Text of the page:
- Abitur, Gymnasium Trier, 1835
- Ph.D., University of Jena, 1841
Karl Marx (1818-1883), philosopher, political thinker, journalist, and author of the Manifesto of the Communist Party (1848) and The Capital (1867-83) Marx took several years of Greek and Latin in high school. Photocopies of essays he wrote in these languages for his exit exams [Abitur] in 1835 are available in the Museum Karl-Marx-Haus in Trier (Germany), where he was born.
Marx studied law, history, and philosophy in Bonn and Berlin. Warned that the Berlin faculty was biased against him because of his reputation as a radical Young Hegelian, Marx submitted his Ph.D. thesis, a dissertation on ancient Greek philosophy entitled The Difference between the Democritean and Epicurean Philosophy of Nature, to the University of Jena and he received his Ph.D. "in absentia" in 1841.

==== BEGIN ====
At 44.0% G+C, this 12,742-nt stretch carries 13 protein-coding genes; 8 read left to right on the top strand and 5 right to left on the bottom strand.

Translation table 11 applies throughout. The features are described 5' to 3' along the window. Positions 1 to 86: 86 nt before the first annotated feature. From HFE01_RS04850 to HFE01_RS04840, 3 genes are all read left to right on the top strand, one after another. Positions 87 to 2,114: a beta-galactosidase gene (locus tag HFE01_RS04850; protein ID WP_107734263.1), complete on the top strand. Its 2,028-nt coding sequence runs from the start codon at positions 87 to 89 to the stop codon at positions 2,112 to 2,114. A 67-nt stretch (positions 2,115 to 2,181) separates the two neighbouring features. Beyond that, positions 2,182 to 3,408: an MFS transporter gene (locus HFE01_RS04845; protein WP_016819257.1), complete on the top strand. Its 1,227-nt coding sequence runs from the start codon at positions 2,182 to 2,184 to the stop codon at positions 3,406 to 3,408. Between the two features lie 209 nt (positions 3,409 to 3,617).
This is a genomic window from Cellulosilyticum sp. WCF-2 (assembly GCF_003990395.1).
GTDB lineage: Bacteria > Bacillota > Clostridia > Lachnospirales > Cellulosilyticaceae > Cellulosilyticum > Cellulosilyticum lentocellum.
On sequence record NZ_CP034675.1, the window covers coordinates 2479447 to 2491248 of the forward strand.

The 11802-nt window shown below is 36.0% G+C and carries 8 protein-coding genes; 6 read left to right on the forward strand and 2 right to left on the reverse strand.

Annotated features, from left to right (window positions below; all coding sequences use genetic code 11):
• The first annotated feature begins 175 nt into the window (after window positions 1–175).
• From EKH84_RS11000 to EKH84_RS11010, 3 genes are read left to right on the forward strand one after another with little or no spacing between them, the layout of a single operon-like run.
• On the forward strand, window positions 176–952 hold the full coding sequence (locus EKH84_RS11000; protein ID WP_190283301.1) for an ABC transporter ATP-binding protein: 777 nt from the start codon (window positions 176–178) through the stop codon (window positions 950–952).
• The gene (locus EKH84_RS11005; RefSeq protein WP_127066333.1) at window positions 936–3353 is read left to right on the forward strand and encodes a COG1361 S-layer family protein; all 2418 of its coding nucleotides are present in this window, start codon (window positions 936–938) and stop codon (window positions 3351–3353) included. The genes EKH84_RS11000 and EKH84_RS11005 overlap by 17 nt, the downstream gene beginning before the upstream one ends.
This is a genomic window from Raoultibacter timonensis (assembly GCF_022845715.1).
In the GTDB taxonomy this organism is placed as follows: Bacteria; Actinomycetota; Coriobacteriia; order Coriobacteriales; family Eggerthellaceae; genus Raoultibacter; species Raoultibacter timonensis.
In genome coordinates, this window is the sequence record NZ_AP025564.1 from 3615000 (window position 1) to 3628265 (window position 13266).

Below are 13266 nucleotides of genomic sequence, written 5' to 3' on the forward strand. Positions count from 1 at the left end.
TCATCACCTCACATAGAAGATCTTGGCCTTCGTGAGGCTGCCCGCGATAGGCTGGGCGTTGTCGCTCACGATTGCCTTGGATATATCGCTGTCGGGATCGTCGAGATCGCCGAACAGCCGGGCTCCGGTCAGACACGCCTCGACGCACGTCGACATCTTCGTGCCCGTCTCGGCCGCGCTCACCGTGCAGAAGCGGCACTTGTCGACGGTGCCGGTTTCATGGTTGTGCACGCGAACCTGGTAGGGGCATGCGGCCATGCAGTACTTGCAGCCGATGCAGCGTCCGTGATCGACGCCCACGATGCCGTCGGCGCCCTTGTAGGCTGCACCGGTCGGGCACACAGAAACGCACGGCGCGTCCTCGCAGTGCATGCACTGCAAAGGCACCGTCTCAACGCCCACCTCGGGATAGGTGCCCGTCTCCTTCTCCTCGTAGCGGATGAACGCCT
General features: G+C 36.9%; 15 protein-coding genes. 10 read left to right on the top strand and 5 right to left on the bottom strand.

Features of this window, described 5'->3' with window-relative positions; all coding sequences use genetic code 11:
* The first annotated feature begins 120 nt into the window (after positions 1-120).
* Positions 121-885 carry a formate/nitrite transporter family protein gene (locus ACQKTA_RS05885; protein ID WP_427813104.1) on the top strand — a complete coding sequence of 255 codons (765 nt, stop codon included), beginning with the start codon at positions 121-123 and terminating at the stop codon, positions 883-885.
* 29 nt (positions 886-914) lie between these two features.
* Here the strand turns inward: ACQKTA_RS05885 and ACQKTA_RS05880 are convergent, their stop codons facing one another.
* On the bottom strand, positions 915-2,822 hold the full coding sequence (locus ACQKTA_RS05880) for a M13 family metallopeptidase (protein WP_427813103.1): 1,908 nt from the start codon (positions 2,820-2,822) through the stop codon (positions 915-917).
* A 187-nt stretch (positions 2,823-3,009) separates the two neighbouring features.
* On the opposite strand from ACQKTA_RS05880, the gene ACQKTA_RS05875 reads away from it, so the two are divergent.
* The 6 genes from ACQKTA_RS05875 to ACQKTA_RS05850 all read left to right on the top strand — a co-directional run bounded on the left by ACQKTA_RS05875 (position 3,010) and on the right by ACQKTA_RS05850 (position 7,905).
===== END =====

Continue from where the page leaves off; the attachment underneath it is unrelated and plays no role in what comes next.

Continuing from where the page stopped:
As political editor of the liberal Rheinische Zeitung in Cologne, Marx fled to Paris when this paper was banned in 1843. Later, he had to move on to Belgium. In Brussels, he and his friend, Friedrich Engels, wrote the Communist Manifesto (February 1848), just before a democratic revolution broke out in Germany.
In 1849, Marx returned to Cologne for a couple of months and founded another newspaper, the Neue Rheinische Zeitung. But when the German democratic movement failed, he had to emigrate permanently. He spent the rest of his life in London, where he wrote his main work, The Capital (1867-1883).